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    Florida Man Considers Lawsuit After Cops Mistake Donut Glaze for Meth

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    A Florida man is considering legal action after being pulled over, administered a roadside drug test and subsequently arrested, when the officer mistakenly identified the icing from his doughnut as methamphetamine.

    On December 11, 2015, 64-year-old Daniel Rushing was pulled over by Orlando police officers for speeding, and not coming to a complete stop after exiting a parking lot. 

    Rushing responsibly informed the officers that he had a legal concealed weapon in his vehicle, and agreed to a search. A "rock-like substance," according to deputies, was found near his feet and elsewhere throughout the car. The arrest report states that two field tests "indicated the presence of methamphetamines," reporting also that Rushing insisted that the rocks were crumbs of icing from a doughnut he had eaten earlier.

    Cpl. Shelby Riggs-Hopkins, the arresting officer, claimed in her report, "I recognized through my eleven years of training and experience as a law enforcement officer the substance to be some sort of narcotic." 

    False field test results and misidentifications land many innocent people in jail. Early in July, a Brooklyn man spent 29 days in jail after a roadside test misidentified homemade soap in his car for cocaine. He sued Pennsylvania State Police and was awarded $195,000 in damages.

    Rushing said, "I kept telling them, ‘That’s… glaze from a doughnut…They tried to say it was crack cocaine at first, then they said, ‘No, it’s meth, crystal meth.’ I didn’t have anything to hide [but] I’ll never let anyone search my car again. I got arrested for no reason at all.” Rushing added, "It was incredible, It feels scary when you haven't done anything wrong and get arrested. … It's just a terrible feeling."

    An investigation by ProPublica reveals that at least 100,000 people in the US have plead guilty to drug possession charges based solely on roadside tests that are virtually unchanged since the 1970s.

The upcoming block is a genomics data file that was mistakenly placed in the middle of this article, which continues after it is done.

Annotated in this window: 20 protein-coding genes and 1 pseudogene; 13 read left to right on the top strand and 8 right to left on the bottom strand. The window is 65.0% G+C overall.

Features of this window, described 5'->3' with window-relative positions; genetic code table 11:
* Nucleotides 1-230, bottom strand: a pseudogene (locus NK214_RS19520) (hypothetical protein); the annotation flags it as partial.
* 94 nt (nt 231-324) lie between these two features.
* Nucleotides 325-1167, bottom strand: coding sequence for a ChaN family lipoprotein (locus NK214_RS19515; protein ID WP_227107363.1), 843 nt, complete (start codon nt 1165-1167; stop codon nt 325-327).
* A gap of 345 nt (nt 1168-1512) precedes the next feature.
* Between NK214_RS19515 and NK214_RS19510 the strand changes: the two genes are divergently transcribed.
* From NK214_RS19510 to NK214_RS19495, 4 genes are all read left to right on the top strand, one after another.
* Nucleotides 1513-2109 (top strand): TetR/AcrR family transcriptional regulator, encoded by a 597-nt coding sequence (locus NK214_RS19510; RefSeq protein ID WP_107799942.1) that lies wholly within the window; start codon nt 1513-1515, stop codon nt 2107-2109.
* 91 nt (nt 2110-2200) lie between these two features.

The investigation reads, in part:

    "The field tests seem simple, but a lot can go wrong. Some tests… use a single tube of a chemical called cobalt thiocyanate, which turns blue when it is exposed to cocaine. But cobalt thiocyanate also turns blue when it is exposed to more than 80 other compounds, including methadone, certain acne medications and several common household cleaners. Other tests use three tubes, which the officer can break in a specific order to rule out everything but the drug in question — but if the officer breaks the tubes in the wrong order, that, too, can invalidate the results. The environment can also present problems. Cold weather slows the color development; heat speeds it up, or sometimes prevents a color reaction from taking place at all. Poor lighting on the street — flashing police lights, sun glare, street lamps — often prevents officers from making the fine distinctions that could make the difference between an arrest and a release."

    After his arrest, Rushing was booked on possession of methamphetamine with a firearm charge. He was in jail for 10 hours and released on a $250,000 bond. 

    The Florida Department of Law Enforcement reported that a crime lab analyst in Orlando confirmed that the specimen was not an illegal substance, and the State Attorney dropped the case.

    Rushing has hired a lawyer and plans to sue the city for damages within the next month.


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    False Arrest, methamphetamine, Orlando, Florida, United States
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